The healthcare industry has inherent stresses on employees due to these things, and the balance between both spheres is something that many people are trying to find to eliminate burnout from their lives.

How Can Bosses Help?

There is so much stacked against our healthcare employees. So, it is our job as managers and bosses to help them in any way we can. This may include telling them to take a break or even be more flexible about their work hours.

It is our job as managers and bosses in healthcare to help our employees decrease burnout symptoms. 

Another way that may help with this issue would be implementing policies, such as flextime, which allows healthcare professionals to have flexible schedules so they can make up lost hours at home if needed on one day and work longer days another day. This can clearly present a challenge for scheduling but can be well worth the creative approach to the solution.

It takes time for the symptoms of burnout to lower a person’s productivity and happiness levels enough so that they are ready to leave their profession altogether. Therefore managers need to be proactive in preventing and recognizing the signs of burnouts before they start affecting an individual on a personal level.

Preventing Burnout in Healthcare Workers

Employees that are burnt out can be a pain point for healthcare managers. It is important to know how you are contributing to their burnout and the best ways to prevent or recognize burnouts before they happen. 

In the following list, we cover many things a healthcare boss can do to prevent burnout in their employees:

  • Call in an expert – Consider inviting an expert from the area of burnout prevention who could provide education and resources for employees about how they might be able to prevent themselves from experiencing this problem.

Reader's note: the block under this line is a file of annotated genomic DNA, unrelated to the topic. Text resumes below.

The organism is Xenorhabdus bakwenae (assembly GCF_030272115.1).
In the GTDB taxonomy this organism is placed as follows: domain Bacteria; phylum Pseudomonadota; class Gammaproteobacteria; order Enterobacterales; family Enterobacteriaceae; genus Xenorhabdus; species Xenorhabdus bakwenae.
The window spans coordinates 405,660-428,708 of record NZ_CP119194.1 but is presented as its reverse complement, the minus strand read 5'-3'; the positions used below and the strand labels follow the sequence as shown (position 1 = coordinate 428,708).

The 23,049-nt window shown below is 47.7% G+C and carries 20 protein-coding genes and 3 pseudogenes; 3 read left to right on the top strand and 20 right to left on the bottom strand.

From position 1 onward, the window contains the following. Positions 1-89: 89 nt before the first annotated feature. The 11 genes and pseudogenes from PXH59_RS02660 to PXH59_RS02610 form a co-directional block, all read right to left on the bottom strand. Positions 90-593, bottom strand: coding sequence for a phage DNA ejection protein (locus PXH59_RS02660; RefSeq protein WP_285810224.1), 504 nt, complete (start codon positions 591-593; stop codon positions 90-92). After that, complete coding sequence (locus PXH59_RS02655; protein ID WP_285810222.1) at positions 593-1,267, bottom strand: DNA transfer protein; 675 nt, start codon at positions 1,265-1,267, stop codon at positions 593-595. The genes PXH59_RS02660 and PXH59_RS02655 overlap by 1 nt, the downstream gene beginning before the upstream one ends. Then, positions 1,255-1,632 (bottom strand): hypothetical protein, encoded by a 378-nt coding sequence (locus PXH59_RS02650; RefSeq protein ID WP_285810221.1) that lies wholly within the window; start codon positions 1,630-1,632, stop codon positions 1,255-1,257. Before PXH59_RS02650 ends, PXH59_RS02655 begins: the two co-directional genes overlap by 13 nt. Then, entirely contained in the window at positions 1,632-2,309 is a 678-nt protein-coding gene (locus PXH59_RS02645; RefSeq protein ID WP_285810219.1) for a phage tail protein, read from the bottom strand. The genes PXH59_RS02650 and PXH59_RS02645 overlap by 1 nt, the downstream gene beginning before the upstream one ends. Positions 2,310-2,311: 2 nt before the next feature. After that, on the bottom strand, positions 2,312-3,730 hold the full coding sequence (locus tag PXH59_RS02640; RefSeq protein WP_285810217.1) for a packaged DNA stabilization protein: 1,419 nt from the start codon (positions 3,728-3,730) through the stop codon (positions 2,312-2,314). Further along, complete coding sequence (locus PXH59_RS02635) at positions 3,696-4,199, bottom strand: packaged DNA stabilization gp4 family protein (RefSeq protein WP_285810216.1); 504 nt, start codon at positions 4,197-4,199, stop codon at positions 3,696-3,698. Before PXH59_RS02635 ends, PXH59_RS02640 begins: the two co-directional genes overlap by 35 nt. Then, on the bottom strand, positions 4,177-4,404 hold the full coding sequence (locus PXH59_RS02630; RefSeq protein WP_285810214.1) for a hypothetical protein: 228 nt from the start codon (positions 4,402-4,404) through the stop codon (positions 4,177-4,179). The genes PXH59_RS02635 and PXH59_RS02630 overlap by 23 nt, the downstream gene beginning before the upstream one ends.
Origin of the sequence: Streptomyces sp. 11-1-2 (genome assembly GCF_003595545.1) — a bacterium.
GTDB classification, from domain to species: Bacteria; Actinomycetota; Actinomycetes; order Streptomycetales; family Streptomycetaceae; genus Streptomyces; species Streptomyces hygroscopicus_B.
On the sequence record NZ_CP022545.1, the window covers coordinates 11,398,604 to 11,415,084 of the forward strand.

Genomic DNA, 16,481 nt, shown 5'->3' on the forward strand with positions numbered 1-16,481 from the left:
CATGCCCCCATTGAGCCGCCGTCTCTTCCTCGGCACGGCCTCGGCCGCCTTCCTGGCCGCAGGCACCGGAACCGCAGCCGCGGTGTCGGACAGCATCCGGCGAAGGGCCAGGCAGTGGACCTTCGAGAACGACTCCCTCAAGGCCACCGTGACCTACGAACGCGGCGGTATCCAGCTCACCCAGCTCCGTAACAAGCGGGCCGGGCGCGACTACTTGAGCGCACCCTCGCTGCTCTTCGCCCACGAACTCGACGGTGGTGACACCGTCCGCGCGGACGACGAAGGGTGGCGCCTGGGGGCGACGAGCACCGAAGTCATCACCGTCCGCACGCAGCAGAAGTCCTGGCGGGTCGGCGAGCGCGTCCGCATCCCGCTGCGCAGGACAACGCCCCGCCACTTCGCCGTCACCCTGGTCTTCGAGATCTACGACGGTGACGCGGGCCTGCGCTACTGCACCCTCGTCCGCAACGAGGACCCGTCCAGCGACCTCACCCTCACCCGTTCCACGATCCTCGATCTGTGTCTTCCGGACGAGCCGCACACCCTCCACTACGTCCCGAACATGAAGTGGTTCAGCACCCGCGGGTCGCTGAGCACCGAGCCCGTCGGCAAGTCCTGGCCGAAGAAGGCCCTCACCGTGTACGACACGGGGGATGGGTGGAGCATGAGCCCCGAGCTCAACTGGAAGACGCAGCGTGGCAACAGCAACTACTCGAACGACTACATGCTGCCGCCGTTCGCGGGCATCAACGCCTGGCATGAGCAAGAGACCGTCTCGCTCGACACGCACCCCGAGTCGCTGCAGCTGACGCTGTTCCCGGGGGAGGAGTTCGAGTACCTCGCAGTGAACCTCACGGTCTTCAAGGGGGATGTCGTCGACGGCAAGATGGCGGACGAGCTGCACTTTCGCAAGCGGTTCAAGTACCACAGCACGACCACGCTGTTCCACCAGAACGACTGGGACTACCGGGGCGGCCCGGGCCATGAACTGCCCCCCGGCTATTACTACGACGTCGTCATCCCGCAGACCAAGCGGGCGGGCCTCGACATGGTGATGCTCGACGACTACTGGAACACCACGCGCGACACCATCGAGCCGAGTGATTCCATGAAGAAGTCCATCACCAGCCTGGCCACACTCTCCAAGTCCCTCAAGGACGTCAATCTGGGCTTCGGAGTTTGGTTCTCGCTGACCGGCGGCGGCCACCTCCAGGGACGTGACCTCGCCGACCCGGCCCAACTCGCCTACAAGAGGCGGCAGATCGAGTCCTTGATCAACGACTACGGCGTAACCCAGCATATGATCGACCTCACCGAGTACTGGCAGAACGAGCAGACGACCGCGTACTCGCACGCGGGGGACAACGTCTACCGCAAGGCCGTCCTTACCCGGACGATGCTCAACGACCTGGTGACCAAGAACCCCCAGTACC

• Change company policies as needed – Review company policies regularly, so employees feel more secure in reporting this type of behavior without fear of retaliation. 
  • Change the culture – You want to promote a culture of wellness within the workplace by encouraging healthcare training about mental health issues such as depression and substance abuse. You may want to consider offering a wellness program for healthcare employees which might include different group presentations on topics like stress management or time-management skills.
  • Get feedback – Have employees fill out evaluation forms at the end of each day/shift/month where they can submit questions anonymously. Require feedback from healthcare training on bullying, harassment, discrimination. Ensure that you are promoting an open dialogue with your workers so they feel comfortable speaking up if they experience any problems related to stress or anxiety.
  • Get the right training – Regularly train staff members with new content updates within healthcare industry standards. Encourage healthcare training about burnout prevention for all staff in your organization, including managers and higher-ups. 
  • Promote a work-life balance – Encourage healthcare professionals to take care of themselves physically, mentally, and emotionally as well. It is not only about improving physical well-being but also increasing emotional resilience to create a work environment that is supportive and understanding, especially during some very trying times.  
  • Share about burnout – Ensure that other healthcare professionals recognize signs of burnout among employees and managers. Discuss coping strategies for those who experience it. 
  • Talk to your employees – Get to know your employees and ask them what their ideal workweek would be and why. By and large, the best thing to do as a boss in healthcare is to promote open and honest conversations with your employees about job satisfaction and mental health.